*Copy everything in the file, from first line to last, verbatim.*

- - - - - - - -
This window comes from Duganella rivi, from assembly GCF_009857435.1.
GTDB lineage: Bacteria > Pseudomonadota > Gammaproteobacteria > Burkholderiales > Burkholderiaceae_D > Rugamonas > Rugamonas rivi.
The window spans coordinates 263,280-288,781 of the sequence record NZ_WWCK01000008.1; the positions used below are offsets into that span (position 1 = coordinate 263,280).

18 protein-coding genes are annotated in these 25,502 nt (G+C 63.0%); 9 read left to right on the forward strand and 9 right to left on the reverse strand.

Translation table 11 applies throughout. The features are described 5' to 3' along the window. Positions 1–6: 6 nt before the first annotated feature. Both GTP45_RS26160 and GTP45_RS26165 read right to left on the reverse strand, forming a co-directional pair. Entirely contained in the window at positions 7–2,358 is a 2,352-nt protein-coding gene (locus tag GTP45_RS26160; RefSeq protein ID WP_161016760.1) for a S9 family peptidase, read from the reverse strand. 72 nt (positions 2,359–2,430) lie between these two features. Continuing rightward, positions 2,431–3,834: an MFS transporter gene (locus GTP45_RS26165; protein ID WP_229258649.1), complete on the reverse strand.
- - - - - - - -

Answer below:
This window comes from Duganella rivi, from assembly GCF_009857435.1.
GTDB lineage: Bacteria > Pseudomonadota > Gammaproteobacteria > Burkholderiales > Burkholderiaceae_D > Rugamonas > Rugamonas rivi.
The window spans coordinates 263,280-288,781 of the sequence record NZ_WWCK01000008.1; the positions used below are offsets into that span (position 1 = coordinate 263,280).

18 protein-coding genes are annotated in these 25,502 nt (G+C 63.0%); 9 read left to right on the forward strand and 9 right to left on the reverse strand.

Translation table 11 applies throughout. The features are described 5' to 3' along the window. Positions 1–6: 6 nt before the first annotated feature. Both GTP45_RS26160 and GTP45_RS26165 read right to left on the reverse strand, forming a co-directional pair. Entirely contained in the window at positions 7–2,358 is a 2,352-nt protein-coding gene (locus tag GTP45_RS26160; RefSeq protein ID WP_161016760.1) for a S9 family peptidase, read from the reverse strand. 72 nt (positions 2,359–2,430) lie between these two features. Continuing rightward, positions 2,431–3,834: an MFS transporter gene (locus GTP45_RS26165; protein ID WP_229258649.1), complete on the reverse strand.